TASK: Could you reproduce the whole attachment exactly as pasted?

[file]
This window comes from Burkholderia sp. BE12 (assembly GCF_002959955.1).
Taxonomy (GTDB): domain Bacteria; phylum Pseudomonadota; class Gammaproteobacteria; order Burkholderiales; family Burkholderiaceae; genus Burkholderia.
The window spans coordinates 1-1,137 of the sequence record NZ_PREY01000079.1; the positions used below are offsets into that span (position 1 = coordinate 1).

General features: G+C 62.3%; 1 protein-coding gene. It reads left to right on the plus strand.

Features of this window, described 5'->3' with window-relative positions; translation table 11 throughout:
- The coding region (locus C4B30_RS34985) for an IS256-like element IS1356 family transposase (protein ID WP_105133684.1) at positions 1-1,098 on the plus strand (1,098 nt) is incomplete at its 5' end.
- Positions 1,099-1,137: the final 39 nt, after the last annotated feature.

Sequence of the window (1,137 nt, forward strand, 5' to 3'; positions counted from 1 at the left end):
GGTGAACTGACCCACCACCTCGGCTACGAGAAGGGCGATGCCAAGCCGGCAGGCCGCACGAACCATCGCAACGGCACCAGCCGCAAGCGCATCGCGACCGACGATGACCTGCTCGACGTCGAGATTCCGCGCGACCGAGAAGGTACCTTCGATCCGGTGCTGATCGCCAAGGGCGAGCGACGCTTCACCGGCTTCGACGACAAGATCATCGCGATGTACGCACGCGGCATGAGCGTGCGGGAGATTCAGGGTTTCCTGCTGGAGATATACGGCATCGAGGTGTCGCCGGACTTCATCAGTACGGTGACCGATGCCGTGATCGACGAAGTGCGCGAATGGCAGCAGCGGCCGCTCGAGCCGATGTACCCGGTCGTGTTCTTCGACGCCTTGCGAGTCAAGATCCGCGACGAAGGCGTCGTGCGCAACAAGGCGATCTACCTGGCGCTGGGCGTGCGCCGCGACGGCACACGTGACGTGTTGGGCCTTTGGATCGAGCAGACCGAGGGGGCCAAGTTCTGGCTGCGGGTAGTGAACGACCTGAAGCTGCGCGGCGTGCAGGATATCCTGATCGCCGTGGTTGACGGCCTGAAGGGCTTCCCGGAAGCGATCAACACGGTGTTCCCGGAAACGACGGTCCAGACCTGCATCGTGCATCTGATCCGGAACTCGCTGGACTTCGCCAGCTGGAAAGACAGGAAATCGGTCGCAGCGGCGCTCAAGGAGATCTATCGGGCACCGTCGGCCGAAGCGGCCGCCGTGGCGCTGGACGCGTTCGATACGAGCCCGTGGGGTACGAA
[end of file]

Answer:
This window comes from Burkholderia sp. BE12 (assembly GCF_002959955.1).
Taxonomy (GTDB): domain Bacteria; phylum Pseudomonadota; class Gammaproteobacteria; order Burkholderiales; family Burkholderiaceae; genus Burkholderia.
The window spans coordinates 1-1,137 of the sequence record NZ_PREY01000079.1; the positions used below are offsets into that span (position 1 = coordinate 1).

General features: G+C 62.3%; 1 protein-coding gene. It reads left to right on the plus strand.

Features of this window, described 5'->3' with window-relative positions; translation table 11 throughout:
- The coding region (locus C4B30_RS34985) for an IS256-like element IS1356 family transposase (protein ID WP_105133684.1) at positions 1-1,098 on the plus strand (1,098 nt) is incomplete at its 5' end.
- Positions 1,099-1,137: the final 39 nt, after the last annotated feature.

Sequence of the window (1,137 nt, forward strand, 5' to 3'; positions counted from 1 at the left end):
GGTGAACTGACCCACCACCTCGGCTACGAGAAGGGCGATGCCAAGCCGGCAGGCCGCACGAACCATCGCAACGGCACCAGCCGCAAGCGCATCGCGACCGACGATGACCTGCTCGACGTCGAGATTCCGCGCGACCGAGAAGGTACCTTCGATCCGGTGCTGATCGCCAAGGGCGAGCGACGCTTCACCGGCTTCGACGACAAGATCATCGCGATGTACGCACGCGGCATGAGCGTGCGGGAGATTCAGGGTTTCCTGCTGGAGATATACGGCATCGAGGTGTCGCCGGACTTCATCAGTACGGTGACCGATGCCGTGATCGACGAAGTGCGCGAATGGCAGCAGCGGCCGCTCGAGCCGATGTACCCGGTCGTGTTCTTCGACGCCTTGCGAGTCAAGATCCGCGACGAAGGCGTCGTGCGCAACAAGGCGATCTACCTGGCGCTGGGCGTGCGCCGCGACGGCACACGTGACGTGTTGGGCCTTTGGATCGAGCAGACCGAGGGGGCCAAGTTCTGGCTGCGGGTAGTGAACGACCTGAAGCTGCGCGGCGTGCAGGATATCCTGATCGCCGTGGTTGACGGCCTGAAGGGCTTCCCGGAAGCGATCAACACGGTGTTCCCGGAAACGACGGTCCAGACCTGCATCGTGCATCTGATCCGGAACTCGCTGGACTTCGCCAGCTGGAAAGACAGGAAATCGGTCGCAGCGGCGCTCAAGGAGATCTATCGGGCACCGTCGGCCGAAGCGGCCGCCGTGGCGCTGGACGCGTTCGATACGAGCCCGTGGGGTACGAA